Probate Registry delays – how to get the best results from the current service
The procedures followed by the Probate Registries of England and Wales had, until recently, remained more-or-less the same for many years.
However, in March 2019 the HM Courts and Tribunal Service (HMCTS) began implementing the largest, most sweeping program of modernisation in the Probate Registries in decades. Seemingly overnight, probate practitioners saw a massive increase in the amount of time taken for the Registries to issue Grants of Representation or even to respond to queries, rocketing from eight working days to eight or more weeks. The delays have been caused by a number of factors, principally errors in their new computer systems, and though HMCTS assures practitioners that their response times will eventually return to normal, the average current response time still seems to be eight weeks.
Although the response times now seem to be decreasing (at the time of this article, some Grants are issued after four to six weeks), until such time as the Probate Registries return to their previous response times, there are a few simple things that practitioners can do to try to minimise any delay in obtaining grants of representation
Ensure that the deceased’s date of birth is included in all communications sent to the Probate Registry. The new computerised system used by the Probate Registry requires the deceased’s date of birth in order for a case to be created. This is the case for pre-lodgement enquiries, documents sent for settling, citations, subpoenas, summons and wills filed on renunciation. Any requests that don’t include a date of birth will be returned requesting this, causing more delay.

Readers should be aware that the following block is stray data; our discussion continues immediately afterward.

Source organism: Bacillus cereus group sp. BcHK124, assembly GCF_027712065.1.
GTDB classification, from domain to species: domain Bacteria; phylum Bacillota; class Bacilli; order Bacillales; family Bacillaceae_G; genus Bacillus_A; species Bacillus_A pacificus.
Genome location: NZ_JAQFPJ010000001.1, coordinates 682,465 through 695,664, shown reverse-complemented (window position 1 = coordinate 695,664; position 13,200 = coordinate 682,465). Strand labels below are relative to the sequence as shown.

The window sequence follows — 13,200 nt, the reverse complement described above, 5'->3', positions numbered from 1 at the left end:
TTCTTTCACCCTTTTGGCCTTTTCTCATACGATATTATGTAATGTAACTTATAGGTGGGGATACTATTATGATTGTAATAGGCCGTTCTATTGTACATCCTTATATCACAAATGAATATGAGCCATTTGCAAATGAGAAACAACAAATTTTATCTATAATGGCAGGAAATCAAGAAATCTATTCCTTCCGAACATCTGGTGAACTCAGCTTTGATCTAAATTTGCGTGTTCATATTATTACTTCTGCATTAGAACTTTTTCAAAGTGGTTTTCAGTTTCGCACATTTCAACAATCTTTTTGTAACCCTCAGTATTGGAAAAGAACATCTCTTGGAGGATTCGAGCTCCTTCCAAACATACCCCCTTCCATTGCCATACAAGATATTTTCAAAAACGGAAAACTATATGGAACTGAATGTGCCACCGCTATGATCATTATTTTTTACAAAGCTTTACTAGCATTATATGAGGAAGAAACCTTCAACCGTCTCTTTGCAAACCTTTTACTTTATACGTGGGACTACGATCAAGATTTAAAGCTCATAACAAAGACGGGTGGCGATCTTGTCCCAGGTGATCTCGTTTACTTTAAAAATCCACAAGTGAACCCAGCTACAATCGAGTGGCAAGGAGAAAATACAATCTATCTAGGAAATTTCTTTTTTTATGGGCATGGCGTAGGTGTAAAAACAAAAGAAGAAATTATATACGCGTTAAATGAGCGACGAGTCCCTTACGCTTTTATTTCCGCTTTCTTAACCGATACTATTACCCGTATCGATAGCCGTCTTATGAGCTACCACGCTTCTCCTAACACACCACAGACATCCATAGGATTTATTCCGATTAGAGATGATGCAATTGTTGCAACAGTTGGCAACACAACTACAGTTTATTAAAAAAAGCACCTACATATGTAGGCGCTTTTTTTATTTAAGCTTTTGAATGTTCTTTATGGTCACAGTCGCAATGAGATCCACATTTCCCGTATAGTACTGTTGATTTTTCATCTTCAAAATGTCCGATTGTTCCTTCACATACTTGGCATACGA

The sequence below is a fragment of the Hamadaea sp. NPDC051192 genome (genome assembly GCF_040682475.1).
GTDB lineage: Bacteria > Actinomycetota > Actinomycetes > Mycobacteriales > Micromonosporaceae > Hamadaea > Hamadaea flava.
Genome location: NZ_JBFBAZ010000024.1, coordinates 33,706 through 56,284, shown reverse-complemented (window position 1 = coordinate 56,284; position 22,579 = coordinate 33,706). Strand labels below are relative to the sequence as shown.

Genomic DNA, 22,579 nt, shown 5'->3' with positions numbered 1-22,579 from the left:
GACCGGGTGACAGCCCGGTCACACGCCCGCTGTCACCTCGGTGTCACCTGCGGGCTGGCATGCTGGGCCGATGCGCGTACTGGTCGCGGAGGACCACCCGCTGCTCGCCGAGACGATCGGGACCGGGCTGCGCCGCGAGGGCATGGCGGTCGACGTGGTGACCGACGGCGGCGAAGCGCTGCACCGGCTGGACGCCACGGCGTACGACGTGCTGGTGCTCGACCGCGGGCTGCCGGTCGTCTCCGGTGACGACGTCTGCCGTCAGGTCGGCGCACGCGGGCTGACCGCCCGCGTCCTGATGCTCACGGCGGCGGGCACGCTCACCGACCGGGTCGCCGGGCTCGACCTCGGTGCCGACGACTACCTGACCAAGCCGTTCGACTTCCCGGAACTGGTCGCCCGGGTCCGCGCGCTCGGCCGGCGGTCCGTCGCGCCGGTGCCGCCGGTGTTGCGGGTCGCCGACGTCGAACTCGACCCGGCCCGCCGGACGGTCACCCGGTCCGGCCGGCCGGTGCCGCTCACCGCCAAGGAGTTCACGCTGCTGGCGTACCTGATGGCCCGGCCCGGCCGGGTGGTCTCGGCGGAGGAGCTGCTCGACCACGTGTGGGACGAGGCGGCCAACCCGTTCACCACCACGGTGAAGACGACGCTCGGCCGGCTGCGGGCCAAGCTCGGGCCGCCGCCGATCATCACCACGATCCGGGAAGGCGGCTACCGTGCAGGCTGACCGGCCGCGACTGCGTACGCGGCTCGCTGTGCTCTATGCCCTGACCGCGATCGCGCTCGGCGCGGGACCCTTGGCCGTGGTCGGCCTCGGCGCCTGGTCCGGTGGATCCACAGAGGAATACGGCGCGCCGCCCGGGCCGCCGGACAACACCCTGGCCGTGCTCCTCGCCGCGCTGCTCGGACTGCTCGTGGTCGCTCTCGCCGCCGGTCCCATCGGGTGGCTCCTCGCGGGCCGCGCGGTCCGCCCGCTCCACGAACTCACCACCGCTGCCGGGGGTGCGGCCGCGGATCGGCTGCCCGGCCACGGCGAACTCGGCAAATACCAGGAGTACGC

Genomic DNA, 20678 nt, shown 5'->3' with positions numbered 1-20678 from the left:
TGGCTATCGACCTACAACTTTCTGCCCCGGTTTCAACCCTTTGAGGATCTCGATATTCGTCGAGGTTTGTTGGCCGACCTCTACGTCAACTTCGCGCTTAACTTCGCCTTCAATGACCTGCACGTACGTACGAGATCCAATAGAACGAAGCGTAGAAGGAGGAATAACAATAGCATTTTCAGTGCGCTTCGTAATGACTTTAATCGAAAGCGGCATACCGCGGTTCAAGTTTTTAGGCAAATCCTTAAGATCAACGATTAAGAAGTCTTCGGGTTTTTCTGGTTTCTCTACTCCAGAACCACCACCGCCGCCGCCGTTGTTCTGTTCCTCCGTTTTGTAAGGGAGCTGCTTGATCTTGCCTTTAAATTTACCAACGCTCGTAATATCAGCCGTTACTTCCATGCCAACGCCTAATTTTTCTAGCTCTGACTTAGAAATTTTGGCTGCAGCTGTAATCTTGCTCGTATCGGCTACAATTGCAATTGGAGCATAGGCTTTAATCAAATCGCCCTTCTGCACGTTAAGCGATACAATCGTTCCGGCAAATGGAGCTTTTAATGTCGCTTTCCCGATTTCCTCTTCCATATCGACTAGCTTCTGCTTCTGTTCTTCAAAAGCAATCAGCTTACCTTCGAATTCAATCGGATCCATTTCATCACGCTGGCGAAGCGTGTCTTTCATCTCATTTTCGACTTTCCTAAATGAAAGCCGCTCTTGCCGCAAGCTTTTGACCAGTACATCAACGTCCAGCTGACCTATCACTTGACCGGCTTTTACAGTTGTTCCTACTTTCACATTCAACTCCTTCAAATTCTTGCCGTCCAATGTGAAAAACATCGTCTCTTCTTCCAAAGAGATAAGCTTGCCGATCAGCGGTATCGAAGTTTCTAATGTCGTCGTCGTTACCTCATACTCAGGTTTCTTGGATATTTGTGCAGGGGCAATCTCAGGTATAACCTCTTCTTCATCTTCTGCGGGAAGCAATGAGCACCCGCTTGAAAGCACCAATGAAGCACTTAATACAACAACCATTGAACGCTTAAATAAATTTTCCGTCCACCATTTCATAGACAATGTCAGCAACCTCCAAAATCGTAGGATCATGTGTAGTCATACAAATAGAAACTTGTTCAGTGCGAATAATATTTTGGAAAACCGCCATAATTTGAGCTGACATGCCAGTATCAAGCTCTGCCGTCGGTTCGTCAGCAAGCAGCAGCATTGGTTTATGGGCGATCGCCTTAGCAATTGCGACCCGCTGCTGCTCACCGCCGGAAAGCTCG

Check each application to make sure that all of the necessary documents are enclosed with your first letter. If a document is missed and not submitted, it can take a few weeks for the Probate Registry to check an application and request missing documents. Once any missing documents have been provided, it can be weeks more before an application is processed and a Grant issued.
Remember that the fee for an official copy of a Grant is now £1.50. Always be aware of the current Probate Registry fee scale. Currently the basic Probate Court fee to issue a Grant remains £155.00 for Solicitor applications if the net estate value is more than £5,000.00. The cost of an official copy on application has recently increased from £0.50 to £1.50 (while the cost of ordering a copy of an existing Grant has decreased from £10.00 to £1.50).
Make sure that the required copies of the will are acceptable. The Probate Registry requires two clean copies of any will submitted to them for proof. A clean copy means one in which all writing is legible and visible, which is properly scaled to fit A4 sized paper, and each page must not include any wording (down the edges for example) from any other pages in the will. If necessary wills can be dismantled by the practitioner to allow clean copies to be taken, copies can be double-sided and they need not include front covers, signing instruction pages and similar, only actual testamentary content.
HMCTS are working hard to make sure that Probate Registry response times eventually return to what they were prior to the process and system changes being implemented. In the meantime best practice would be to follow Probate Registry procedures with an additional level of care, double-check all applications being sent to the Probate Registry and always keep in mind the points above. This should ensure that you continue to receive your Grants of Representation in as short an amount of time as currently possible.
Published: October 2019
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